While some view the digital kiosk — a large touchscreen that is stationed in the lobby, as a way to get ahead of customers, McDonald’s is positioning these screens as a way to visualize and customize your meals. The menu selections are deep and you can get creative with what you want, or don’t want, on a particular item.
It’s this type of technology that is starting to replace older methods of ordering in fast food establishments. Large flat screen televisions can feature rotating images of juicy burgers, frosty beverages and piping hot fries.
Unlike, say, Starbucks’ mobile app which has been quite a popular mechanism for ordering coffee, McDonald’s approach is one which emphasizes interaction with guests. Store locations are hiring “guest experience leaders” who can help walk customers through the process, deliver food to cars, and be a consistent presence.
Quick Service Getting Quicker
Another food-related industry that is starting to see newer digital trends is the quick-service area. Places like Noodles & Company, CoreLife Eatery, and Panera Bread are starting to incorporate these things into the customer experience and ordering processes.
If you’ve been into Panera lately, you’ve likely noticed many changes in the last year from mobile ordering, enhanced perks programs, rehauled mobile applications, and even delivery. One of the original fast casuals, Panera Bread has always relied on its brand — the food, and is now able to focus on the natural evolution for their brand, a step forward in the world of technology.
At a recent conference in Silicon Valley, Panera’s Chief Growth and Strategy Officer Dan Wegiel spoke about the challenges of becoming a tech-forward food brand. “Before we even get to digital, the core of that is actually what we sell. It’s the food, it has to be special, it has to be differentiated, and for us, increasingly rooted in wellness,” Wegiel said.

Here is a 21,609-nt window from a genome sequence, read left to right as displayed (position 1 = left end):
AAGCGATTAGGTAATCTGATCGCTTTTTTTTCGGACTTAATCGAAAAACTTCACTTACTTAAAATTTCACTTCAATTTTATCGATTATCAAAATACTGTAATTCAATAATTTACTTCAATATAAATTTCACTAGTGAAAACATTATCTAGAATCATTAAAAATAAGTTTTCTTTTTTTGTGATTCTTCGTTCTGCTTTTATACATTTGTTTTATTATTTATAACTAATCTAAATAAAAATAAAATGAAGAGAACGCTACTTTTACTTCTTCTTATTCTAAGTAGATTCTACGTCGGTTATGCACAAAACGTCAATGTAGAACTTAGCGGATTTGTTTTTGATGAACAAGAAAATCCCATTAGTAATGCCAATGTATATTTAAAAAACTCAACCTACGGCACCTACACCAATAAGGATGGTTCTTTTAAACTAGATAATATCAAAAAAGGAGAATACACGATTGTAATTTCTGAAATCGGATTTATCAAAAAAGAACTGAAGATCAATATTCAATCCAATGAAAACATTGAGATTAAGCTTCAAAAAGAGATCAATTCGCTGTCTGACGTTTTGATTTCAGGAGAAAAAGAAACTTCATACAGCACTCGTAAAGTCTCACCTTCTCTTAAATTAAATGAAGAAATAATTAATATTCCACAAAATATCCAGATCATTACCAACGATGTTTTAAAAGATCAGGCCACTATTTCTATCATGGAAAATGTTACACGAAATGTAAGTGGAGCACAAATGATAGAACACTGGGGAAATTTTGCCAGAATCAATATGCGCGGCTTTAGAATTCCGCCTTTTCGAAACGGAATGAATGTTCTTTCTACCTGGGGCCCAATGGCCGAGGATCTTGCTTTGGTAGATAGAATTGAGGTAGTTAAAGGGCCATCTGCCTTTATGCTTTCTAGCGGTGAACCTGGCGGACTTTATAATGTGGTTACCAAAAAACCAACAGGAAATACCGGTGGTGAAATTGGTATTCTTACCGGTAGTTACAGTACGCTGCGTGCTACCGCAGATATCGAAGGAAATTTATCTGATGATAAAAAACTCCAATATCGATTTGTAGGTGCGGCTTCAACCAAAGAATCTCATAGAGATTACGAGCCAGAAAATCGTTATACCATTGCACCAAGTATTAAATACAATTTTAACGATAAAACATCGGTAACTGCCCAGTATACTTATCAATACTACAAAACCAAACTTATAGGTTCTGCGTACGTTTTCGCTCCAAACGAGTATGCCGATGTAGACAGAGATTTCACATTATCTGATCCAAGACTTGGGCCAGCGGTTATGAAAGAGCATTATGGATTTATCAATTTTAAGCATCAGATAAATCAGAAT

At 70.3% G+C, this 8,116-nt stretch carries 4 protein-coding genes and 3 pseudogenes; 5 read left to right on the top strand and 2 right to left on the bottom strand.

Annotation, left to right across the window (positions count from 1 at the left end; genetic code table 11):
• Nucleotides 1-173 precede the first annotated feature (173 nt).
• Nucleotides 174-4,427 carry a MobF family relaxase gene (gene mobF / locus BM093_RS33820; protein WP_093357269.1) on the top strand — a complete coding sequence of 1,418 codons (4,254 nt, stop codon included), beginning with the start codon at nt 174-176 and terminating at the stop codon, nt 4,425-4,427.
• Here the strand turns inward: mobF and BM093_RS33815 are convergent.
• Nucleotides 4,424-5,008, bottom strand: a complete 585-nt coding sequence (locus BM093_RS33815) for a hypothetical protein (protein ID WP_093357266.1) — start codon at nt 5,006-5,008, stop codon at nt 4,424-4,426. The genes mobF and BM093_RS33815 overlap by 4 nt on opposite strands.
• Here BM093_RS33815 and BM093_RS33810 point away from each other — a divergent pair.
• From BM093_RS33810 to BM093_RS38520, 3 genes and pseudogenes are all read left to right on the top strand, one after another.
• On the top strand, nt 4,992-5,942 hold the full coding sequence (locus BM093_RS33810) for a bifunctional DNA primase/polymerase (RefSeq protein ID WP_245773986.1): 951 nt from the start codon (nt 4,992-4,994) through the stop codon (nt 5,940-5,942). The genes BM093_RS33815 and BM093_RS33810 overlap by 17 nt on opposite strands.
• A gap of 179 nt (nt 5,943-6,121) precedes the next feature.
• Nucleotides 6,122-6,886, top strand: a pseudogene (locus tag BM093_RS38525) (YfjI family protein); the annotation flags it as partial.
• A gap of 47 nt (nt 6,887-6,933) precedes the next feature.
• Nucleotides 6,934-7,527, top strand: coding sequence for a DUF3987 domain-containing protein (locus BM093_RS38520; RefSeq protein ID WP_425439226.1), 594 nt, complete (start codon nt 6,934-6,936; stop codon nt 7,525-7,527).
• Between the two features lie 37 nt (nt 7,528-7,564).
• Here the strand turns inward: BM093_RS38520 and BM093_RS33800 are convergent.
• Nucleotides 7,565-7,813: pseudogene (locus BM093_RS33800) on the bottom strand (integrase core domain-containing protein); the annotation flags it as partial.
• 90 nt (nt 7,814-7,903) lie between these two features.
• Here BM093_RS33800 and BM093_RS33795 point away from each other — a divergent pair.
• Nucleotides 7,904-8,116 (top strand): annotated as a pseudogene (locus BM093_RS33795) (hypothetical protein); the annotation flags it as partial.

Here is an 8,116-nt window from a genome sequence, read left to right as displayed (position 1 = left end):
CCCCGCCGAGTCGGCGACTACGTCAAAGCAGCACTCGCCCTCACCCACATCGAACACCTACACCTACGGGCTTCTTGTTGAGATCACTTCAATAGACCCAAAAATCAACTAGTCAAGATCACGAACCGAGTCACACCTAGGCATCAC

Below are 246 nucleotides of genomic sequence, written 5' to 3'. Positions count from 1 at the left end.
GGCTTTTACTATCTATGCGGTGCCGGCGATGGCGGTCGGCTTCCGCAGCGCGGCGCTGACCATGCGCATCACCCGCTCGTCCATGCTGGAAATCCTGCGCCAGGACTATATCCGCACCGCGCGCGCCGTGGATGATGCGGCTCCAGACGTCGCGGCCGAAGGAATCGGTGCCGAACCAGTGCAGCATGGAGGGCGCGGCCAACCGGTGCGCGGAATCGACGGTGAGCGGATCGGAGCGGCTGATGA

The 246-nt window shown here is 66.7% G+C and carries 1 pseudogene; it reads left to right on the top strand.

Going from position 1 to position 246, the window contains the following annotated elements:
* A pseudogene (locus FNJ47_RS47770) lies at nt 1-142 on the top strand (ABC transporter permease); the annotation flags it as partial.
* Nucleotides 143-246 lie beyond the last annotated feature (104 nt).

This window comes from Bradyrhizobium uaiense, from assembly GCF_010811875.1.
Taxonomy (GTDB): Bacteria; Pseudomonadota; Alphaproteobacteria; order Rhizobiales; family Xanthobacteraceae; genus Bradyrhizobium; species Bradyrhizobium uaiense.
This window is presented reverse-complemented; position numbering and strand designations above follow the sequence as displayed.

“In recent years, we’ve seen a shift in what people expect from us as a brand. Today’s consumers are empowered by technology to get exactly what they want, when they want it, without much effort. We need to address this shift by updating our business practices for a digital-first world. If we don’t, our hungry customers will head elsewhere—to restaurants that are meeting their ever-increasing expectations,” explained Panera Marketing Senior VP Chris Hollander.
As with any digital experience, the ability for it to continually learn and understand from your previous visits is a huge benefit and helps explain why they’ve devoted resources to their mobile experiences, ordering technology like in-store kiosks, and “My Panera,” a customer loyalty program.
Early learnings are that the digital advances are helping connect the brand to multiple generations, while keeping the brand fresh. “What we’re finding, is that we’re appealing to a younger customer, we’re becoming more relevant to them” Wegiel said.
The more you use them, like any digital experience, the more it can learn about you. Data can help pinpoint areas of concern, improve communications, address scalability and speed processes, and even help determine future product iterations.